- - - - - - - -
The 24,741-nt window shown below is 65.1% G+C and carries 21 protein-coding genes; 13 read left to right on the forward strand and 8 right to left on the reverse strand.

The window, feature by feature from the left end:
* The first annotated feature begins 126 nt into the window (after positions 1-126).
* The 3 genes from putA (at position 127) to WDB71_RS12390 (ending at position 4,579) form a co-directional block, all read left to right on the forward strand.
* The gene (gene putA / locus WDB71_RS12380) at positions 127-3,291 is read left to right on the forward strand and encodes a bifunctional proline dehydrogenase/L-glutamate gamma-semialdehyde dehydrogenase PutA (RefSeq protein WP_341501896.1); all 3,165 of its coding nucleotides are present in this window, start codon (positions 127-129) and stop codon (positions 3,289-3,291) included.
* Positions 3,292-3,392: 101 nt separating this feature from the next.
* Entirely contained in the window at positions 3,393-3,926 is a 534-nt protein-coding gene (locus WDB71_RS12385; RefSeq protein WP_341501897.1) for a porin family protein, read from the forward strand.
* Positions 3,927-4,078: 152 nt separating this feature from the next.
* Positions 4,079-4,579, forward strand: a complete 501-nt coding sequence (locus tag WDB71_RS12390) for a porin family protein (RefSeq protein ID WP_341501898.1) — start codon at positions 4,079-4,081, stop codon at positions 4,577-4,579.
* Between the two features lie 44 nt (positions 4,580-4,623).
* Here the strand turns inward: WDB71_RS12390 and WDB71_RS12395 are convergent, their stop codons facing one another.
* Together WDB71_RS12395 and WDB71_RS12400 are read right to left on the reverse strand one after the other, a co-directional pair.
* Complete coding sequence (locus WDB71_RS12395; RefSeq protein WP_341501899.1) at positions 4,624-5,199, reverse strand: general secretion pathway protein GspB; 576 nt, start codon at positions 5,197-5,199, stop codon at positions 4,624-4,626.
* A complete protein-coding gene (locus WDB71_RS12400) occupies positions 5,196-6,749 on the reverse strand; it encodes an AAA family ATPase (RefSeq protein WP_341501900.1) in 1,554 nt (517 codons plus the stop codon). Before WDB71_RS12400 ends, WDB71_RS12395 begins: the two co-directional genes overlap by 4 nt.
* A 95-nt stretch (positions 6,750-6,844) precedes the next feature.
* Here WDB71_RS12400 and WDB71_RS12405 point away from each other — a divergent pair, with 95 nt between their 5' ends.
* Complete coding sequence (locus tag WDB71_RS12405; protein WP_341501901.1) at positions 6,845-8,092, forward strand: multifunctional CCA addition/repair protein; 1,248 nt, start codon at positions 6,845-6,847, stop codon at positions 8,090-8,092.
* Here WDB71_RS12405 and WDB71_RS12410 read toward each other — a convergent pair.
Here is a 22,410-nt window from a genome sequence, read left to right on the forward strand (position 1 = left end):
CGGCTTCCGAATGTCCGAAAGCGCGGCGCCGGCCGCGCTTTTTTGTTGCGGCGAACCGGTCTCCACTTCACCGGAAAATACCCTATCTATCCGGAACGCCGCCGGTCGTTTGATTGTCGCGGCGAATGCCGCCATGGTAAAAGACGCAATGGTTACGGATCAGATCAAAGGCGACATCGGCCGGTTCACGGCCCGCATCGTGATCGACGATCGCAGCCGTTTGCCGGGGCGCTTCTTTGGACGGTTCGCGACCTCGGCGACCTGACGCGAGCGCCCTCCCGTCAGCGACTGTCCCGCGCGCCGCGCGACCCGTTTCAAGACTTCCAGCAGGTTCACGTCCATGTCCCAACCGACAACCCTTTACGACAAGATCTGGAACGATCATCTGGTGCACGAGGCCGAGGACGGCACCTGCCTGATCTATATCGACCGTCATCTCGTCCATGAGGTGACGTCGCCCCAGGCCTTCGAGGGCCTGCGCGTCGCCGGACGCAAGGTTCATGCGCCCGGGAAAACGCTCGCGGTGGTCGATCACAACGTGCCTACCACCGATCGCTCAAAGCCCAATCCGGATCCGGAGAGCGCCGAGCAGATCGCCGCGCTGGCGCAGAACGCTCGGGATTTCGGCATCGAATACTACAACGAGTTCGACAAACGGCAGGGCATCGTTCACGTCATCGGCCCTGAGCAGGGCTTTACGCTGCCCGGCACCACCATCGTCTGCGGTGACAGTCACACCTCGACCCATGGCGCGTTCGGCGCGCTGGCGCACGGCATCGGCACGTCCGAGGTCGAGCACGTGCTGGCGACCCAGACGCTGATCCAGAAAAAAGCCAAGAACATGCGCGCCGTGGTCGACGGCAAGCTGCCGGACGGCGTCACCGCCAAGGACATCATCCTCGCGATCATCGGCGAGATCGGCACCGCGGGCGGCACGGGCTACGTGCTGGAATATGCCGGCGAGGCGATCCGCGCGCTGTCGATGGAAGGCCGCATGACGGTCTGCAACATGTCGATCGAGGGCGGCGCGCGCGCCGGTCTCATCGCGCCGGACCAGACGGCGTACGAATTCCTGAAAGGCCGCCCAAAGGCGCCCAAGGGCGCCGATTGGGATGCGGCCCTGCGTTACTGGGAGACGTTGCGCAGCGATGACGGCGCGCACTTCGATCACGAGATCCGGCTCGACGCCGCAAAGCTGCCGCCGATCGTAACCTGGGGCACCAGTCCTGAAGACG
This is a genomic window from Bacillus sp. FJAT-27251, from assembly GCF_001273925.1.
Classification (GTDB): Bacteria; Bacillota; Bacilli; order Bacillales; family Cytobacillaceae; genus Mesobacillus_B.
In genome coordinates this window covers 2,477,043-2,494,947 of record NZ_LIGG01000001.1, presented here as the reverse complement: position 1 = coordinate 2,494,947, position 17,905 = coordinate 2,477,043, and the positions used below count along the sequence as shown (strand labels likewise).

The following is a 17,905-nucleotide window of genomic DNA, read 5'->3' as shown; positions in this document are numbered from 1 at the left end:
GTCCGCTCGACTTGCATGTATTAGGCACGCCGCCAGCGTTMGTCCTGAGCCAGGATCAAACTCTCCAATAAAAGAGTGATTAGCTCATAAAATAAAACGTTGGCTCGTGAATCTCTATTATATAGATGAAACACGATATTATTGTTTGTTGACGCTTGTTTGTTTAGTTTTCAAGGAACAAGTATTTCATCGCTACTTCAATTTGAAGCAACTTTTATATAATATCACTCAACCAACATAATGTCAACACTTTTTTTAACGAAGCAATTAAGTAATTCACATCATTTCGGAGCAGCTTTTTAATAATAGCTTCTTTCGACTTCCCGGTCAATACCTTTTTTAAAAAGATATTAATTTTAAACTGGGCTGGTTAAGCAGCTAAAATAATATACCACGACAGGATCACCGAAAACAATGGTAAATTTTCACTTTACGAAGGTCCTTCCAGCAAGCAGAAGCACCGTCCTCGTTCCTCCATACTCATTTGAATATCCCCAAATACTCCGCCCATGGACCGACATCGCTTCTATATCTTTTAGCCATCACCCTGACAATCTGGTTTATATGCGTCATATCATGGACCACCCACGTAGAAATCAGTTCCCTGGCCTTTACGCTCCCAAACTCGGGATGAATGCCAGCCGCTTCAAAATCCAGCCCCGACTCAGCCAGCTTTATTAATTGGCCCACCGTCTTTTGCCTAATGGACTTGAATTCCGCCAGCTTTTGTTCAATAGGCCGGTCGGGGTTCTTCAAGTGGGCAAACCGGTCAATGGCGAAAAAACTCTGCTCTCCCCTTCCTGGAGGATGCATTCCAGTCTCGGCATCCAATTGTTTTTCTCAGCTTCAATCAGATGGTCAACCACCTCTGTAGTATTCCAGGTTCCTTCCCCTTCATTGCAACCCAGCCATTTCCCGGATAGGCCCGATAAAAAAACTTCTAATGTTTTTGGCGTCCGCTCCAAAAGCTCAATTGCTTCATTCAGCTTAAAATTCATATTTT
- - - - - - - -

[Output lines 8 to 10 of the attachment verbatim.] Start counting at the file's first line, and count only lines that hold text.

* Positions 3,927-4,078: 152 nt separating this feature from the next.
* Positions 4,079-4,579, forward strand: a complete 501-nt coding sequence (locus tag WDB71_RS12390) for a porin family protein (RefSeq protein ID WP_341501898.1) — start codon at positions 4,079-4,081, stop codon at positions 4,577-4,579.
* Between the two features lie 44 nt (positions 4,580-4,623).